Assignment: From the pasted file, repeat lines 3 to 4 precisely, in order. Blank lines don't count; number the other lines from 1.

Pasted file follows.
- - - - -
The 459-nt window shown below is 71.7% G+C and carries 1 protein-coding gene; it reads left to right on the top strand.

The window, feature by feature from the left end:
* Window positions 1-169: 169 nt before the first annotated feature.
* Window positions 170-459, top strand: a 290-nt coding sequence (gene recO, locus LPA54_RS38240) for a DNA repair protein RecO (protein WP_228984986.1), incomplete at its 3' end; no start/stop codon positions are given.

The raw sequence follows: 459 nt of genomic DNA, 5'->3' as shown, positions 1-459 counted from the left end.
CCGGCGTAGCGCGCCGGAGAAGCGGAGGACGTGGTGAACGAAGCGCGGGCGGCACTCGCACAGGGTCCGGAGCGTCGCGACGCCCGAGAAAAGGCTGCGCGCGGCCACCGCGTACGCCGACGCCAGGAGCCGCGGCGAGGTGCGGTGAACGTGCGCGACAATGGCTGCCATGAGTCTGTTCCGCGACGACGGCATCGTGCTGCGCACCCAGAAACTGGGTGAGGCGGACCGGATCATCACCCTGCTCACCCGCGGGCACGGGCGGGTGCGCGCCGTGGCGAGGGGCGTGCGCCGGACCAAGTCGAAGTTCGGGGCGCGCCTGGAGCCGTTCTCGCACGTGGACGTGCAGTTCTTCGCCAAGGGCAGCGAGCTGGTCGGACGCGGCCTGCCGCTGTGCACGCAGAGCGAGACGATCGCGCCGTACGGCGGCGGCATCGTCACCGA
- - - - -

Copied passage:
* Window positions 1-169: 169 nt before the first annotated feature.
* Window positions 170-459, top strand: a 290-nt coding sequence (gene recO, locus LPA54_RS38240) for a DNA repair protein RecO (protein WP_228984986.1), incomplete at its 3' end; no start/stop codon positions are given.